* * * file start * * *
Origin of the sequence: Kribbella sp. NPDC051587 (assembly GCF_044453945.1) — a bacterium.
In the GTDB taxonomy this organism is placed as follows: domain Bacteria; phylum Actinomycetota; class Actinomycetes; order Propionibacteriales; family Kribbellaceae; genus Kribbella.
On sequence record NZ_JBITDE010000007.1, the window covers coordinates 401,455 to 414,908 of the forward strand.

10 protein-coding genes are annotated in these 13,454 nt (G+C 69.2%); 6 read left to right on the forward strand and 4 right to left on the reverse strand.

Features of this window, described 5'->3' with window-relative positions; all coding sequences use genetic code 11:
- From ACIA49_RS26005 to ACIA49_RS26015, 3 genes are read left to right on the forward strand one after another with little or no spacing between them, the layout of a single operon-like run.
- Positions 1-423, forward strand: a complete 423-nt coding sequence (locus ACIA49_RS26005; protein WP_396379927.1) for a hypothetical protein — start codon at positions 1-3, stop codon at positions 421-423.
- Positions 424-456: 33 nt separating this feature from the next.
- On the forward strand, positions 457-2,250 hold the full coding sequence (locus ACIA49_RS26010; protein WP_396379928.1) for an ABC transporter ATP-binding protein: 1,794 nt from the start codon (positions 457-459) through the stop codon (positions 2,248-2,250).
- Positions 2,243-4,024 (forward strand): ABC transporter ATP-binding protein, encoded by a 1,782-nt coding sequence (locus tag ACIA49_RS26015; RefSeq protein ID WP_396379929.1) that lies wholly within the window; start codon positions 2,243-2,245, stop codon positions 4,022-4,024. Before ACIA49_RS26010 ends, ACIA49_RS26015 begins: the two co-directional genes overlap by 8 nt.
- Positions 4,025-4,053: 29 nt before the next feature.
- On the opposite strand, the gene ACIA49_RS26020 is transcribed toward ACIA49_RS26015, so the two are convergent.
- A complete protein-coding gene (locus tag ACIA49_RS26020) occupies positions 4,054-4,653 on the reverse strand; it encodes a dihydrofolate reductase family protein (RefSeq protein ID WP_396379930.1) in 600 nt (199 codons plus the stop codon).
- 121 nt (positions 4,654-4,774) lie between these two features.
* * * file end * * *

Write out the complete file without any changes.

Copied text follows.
Origin of the sequence: Kribbella sp. NPDC051587 (assembly GCF_044453945.1) — a bacterium.
In the GTDB taxonomy this organism is placed as follows: domain Bacteria; phylum Actinomycetota; class Actinomycetes; order Propionibacteriales; family Kribbellaceae; genus Kribbella.
On sequence record NZ_JBITDE010000007.1, the window covers coordinates 401,455 to 414,908 of the forward strand.

10 protein-coding genes are annotated in these 13,454 nt (G+C 69.2%); 6 read left to right on the forward strand and 4 right to left on the reverse strand.

Features of this window, described 5'->3' with window-relative positions; all coding sequences use genetic code 11:
- From ACIA49_RS26005 to ACIA49_RS26015, 3 genes are read left to right on the forward strand one after another with little or no spacing between them, the layout of a single operon-like run.
- Positions 1-423, forward strand: a complete 423-nt coding sequence (locus ACIA49_RS26005; protein WP_396379927.1) for a hypothetical protein — start codon at positions 1-3, stop codon at positions 421-423.
- Positions 424-456: 33 nt separating this feature from the next.
- On the forward strand, positions 457-2,250 hold the full coding sequence (locus ACIA49_RS26010; protein WP_396379928.1) for an ABC transporter ATP-binding protein: 1,794 nt from the start codon (positions 457-459) through the stop codon (positions 2,248-2,250).
- Positions 2,243-4,024 (forward strand): ABC transporter ATP-binding protein, encoded by a 1,782-nt coding sequence (locus tag ACIA49_RS26015; RefSeq protein ID WP_396379929.1) that lies wholly within the window; start codon positions 2,243-2,245, stop codon positions 4,022-4,024. Before ACIA49_RS26010 ends, ACIA49_RS26015 begins: the two co-directional genes overlap by 8 nt.
- Positions 4,025-4,053: 29 nt before the next feature.
- On the opposite strand, the gene ACIA49_RS26020 is transcribed toward ACIA49_RS26015, so the two are convergent.
- A complete protein-coding gene (locus tag ACIA49_RS26020) occupies positions 4,054-4,653 on the reverse strand; it encodes a dihydrofolate reductase family protein (RefSeq protein ID WP_396379930.1) in 600 nt (199 codons plus the stop codon).
- 121 nt (positions 4,654-4,774) lie between these two features.